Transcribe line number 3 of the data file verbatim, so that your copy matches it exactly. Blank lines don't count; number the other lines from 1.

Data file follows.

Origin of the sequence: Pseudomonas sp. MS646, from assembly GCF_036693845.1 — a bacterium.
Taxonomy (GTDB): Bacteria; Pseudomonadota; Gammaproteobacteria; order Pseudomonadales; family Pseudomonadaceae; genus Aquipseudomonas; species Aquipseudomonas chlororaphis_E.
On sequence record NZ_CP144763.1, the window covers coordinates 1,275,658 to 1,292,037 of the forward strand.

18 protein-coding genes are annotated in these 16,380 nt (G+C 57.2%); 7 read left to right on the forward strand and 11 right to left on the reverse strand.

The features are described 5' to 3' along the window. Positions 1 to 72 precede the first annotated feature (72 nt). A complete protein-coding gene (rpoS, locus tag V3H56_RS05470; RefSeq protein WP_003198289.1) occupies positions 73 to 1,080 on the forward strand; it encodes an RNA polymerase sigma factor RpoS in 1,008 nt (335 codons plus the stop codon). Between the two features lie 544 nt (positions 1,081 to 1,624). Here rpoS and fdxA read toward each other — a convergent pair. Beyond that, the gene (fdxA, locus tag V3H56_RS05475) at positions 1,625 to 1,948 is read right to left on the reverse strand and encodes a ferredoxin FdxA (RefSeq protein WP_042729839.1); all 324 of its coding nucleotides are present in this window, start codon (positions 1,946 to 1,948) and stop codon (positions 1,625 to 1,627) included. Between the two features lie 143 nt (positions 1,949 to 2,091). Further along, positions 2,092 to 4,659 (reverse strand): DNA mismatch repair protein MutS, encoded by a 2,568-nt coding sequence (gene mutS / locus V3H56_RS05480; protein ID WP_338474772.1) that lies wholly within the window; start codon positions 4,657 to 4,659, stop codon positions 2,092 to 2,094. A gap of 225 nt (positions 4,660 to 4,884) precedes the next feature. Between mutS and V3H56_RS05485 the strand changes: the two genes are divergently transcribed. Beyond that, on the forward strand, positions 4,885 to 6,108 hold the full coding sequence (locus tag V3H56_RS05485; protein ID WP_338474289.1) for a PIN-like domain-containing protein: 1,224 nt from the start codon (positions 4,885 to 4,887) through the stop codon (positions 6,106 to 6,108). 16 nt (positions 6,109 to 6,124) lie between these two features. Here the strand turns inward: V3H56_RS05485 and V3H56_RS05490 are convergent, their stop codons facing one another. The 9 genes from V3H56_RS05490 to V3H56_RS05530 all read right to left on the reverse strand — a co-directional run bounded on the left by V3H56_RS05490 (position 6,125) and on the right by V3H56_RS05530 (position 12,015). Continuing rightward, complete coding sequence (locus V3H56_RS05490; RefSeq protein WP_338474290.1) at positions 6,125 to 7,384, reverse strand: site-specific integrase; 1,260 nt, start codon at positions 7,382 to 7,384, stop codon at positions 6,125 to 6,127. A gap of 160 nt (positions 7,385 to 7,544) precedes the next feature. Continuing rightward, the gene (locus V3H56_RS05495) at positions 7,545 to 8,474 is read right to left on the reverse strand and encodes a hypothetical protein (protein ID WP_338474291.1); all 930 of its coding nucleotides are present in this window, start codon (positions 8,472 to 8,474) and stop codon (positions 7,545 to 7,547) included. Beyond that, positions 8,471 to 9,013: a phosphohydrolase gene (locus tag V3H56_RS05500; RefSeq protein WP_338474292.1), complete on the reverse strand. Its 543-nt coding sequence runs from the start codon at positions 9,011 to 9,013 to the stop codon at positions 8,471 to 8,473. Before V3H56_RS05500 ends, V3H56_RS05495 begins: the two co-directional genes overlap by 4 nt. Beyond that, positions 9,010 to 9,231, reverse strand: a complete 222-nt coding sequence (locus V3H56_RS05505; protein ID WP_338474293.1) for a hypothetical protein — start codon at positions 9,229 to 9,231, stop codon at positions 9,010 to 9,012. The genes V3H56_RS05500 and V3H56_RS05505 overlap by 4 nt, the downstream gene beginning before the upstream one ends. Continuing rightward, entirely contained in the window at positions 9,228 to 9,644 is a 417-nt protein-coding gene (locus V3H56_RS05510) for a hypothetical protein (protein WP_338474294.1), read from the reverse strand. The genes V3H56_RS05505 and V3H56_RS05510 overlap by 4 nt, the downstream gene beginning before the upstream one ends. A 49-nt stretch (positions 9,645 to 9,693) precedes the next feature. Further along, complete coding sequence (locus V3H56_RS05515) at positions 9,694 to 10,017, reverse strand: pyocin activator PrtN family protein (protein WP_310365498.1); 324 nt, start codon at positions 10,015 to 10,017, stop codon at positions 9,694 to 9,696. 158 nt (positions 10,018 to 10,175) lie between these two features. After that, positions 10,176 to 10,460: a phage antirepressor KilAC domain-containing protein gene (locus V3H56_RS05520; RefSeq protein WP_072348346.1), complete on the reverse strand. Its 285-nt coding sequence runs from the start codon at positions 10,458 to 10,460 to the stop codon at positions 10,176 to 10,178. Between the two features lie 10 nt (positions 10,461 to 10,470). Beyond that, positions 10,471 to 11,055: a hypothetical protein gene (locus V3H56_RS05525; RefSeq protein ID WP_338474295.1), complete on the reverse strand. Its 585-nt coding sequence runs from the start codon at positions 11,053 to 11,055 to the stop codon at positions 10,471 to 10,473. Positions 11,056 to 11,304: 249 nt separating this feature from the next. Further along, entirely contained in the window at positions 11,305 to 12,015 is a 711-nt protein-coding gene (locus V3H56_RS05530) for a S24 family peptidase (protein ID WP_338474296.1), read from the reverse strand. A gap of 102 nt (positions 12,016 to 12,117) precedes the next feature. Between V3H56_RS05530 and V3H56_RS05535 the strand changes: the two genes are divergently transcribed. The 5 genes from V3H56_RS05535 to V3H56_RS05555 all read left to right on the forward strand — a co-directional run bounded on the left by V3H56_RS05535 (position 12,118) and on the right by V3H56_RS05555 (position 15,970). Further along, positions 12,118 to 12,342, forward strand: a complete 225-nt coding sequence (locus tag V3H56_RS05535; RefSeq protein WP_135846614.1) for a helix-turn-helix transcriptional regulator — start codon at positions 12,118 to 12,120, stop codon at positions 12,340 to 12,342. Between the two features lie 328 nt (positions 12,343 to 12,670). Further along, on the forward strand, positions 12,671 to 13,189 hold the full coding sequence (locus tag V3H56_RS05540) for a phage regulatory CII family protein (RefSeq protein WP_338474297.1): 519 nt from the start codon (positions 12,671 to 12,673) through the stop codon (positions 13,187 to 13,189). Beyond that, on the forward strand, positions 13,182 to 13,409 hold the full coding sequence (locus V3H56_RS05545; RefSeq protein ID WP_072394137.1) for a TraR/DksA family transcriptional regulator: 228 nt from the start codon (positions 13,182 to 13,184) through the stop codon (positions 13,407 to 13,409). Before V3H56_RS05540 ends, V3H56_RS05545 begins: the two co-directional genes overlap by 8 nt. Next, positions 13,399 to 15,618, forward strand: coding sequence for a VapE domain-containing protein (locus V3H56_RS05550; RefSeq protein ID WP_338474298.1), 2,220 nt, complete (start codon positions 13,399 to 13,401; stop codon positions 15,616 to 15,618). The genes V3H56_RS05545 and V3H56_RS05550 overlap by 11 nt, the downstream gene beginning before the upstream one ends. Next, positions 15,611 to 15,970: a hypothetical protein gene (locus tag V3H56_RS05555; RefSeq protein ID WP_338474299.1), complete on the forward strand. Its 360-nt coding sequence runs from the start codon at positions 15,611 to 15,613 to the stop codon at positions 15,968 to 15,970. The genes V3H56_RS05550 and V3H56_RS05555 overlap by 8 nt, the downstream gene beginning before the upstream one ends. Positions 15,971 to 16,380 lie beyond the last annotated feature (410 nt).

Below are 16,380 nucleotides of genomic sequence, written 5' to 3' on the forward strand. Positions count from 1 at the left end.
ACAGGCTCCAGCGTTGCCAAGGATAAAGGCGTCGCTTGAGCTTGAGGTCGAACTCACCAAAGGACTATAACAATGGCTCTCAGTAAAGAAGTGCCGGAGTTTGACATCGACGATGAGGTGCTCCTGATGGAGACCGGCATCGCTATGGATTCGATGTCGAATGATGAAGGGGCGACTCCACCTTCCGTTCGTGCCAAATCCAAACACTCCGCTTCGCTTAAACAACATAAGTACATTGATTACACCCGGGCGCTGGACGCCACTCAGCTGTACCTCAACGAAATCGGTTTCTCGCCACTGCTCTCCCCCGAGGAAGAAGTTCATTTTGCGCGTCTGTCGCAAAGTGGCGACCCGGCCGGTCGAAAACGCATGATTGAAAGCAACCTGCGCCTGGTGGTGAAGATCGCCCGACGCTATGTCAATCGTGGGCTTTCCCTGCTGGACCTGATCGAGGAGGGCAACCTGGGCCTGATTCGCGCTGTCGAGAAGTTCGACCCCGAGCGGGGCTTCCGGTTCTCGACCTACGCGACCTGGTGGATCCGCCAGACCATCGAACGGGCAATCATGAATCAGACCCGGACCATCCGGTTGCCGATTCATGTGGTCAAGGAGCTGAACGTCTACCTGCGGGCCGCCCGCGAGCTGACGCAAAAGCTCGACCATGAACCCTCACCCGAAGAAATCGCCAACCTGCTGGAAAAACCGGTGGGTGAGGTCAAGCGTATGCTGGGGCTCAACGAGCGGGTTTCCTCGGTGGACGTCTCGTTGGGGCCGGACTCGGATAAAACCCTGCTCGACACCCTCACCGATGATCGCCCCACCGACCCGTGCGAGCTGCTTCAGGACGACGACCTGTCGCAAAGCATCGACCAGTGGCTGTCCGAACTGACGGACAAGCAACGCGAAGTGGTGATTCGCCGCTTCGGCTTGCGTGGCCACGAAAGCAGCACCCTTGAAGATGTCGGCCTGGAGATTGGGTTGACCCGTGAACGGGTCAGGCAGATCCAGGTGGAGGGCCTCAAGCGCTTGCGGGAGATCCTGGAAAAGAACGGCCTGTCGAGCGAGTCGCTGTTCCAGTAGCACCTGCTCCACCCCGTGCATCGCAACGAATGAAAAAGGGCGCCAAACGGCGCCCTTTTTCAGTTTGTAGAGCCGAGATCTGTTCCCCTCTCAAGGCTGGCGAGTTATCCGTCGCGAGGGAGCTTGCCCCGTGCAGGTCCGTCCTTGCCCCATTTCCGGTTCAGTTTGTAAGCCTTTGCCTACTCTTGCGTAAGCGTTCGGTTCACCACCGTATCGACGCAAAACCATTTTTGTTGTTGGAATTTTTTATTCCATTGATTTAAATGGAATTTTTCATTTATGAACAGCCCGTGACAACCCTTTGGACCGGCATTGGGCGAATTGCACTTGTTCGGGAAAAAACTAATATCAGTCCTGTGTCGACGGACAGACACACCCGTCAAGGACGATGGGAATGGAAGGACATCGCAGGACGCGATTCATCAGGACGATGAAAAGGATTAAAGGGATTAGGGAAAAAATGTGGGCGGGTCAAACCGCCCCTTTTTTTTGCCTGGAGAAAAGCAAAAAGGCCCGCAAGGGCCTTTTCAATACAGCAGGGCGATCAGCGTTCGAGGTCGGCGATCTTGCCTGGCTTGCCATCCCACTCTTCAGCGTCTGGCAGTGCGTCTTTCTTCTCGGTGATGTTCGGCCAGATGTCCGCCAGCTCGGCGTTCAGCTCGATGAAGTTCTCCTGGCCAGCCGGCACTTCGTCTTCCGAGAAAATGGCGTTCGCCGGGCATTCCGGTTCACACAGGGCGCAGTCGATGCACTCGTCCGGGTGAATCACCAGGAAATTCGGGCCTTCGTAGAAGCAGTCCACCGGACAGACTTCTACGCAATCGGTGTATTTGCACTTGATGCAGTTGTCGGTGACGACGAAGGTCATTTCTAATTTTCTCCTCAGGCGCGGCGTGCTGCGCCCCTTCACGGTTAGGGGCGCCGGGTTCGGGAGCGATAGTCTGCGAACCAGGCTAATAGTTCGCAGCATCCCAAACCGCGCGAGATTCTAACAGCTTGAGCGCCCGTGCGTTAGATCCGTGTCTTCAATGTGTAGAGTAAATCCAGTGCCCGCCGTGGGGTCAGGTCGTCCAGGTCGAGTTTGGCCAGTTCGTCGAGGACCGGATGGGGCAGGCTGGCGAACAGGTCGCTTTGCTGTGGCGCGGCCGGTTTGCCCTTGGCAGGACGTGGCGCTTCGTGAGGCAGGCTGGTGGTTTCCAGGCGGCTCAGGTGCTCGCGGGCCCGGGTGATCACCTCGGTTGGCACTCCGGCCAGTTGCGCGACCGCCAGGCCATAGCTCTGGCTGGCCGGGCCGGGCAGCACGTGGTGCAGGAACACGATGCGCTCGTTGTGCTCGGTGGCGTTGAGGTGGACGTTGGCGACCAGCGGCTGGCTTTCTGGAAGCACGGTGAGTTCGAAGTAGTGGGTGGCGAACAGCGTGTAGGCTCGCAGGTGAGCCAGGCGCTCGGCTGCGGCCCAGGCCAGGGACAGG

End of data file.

On sequence record NZ_CP144763.1, the window covers coordinates 1,275,658 to 1,292,037 of the forward strand.